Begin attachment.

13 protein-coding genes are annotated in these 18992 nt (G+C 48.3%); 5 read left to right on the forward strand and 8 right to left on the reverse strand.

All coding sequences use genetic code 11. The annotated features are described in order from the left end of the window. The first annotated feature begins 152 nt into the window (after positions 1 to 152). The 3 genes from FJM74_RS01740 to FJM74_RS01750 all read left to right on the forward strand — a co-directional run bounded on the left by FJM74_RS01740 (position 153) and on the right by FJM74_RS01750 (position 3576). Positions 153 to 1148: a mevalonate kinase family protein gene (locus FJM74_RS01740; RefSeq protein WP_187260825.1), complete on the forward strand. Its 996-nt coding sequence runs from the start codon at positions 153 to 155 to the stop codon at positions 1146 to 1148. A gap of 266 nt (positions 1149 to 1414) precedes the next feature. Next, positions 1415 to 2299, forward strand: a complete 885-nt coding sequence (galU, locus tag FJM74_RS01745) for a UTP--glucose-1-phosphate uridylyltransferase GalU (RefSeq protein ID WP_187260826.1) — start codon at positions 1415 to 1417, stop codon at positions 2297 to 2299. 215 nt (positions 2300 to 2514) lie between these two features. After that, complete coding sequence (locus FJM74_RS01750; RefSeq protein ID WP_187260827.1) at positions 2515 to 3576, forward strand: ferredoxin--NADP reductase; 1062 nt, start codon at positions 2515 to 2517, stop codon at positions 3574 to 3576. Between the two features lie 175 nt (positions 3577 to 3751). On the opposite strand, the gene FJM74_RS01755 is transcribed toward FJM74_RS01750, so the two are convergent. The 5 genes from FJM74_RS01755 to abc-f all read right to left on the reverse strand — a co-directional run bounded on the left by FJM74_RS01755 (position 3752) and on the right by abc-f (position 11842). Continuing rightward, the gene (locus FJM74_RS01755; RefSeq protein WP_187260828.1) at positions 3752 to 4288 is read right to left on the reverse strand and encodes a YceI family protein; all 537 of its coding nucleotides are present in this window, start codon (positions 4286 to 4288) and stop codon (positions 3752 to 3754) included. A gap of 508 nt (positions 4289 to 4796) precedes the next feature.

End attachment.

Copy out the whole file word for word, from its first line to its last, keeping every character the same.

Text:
13 protein-coding genes are annotated in these 18992 nt (G+C 48.3%); 5 read left to right on the forward strand and 8 right to left on the reverse strand.

All coding sequences use genetic code 11. The annotated features are described in order from the left end of the window. The first annotated feature begins 152 nt into the window (after positions 1 to 152). The 3 genes from FJM74_RS01740 to FJM74_RS01750 all read left to right on the forward strand — a co-directional run bounded on the left by FJM74_RS01740 (position 153) and on the right by FJM74_RS01750 (position 3576). Positions 153 to 1148: a mevalonate kinase family protein gene (locus FJM74_RS01740; RefSeq protein WP_187260825.1), complete on the forward strand. Its 996-nt coding sequence runs from the start codon at positions 153 to 155 to the stop codon at positions 1146 to 1148. A gap of 266 nt (positions 1149 to 1414) precedes the next feature. Next, positions 1415 to 2299, forward strand: a complete 885-nt coding sequence (galU, locus tag FJM74_RS01745) for a UTP--glucose-1-phosphate uridylyltransferase GalU (RefSeq protein ID WP_187260826.1) — start codon at positions 1415 to 1417, stop codon at positions 2297 to 2299. 215 nt (positions 2300 to 2514) lie between these two features. After that, complete coding sequence (locus FJM74_RS01750; RefSeq protein ID WP_187260827.1) at positions 2515 to 3576, forward strand: ferredoxin--NADP reductase; 1062 nt, start codon at positions 2515 to 2517, stop codon at positions 3574 to 3576. Between the two features lie 175 nt (positions 3577 to 3751). On the opposite strand, the gene FJM74_RS01755 is transcribed toward FJM74_RS01750, so the two are convergent. The 5 genes from FJM74_RS01755 to abc-f all read right to left on the reverse strand — a co-directional run bounded on the left by FJM74_RS01755 (position 3752) and on the right by abc-f (position 11842). Continuing rightward, the gene (locus FJM74_RS01755; RefSeq protein WP_187260828.1) at positions 3752 to 4288 is read right to left on the reverse strand and encodes a YceI family protein; all 537 of its coding nucleotides are present in this window, start codon (positions 4286 to 4288) and stop codon (positions 3752 to 3754) included. A gap of 508 nt (positions 4289 to 4796) precedes the next feature.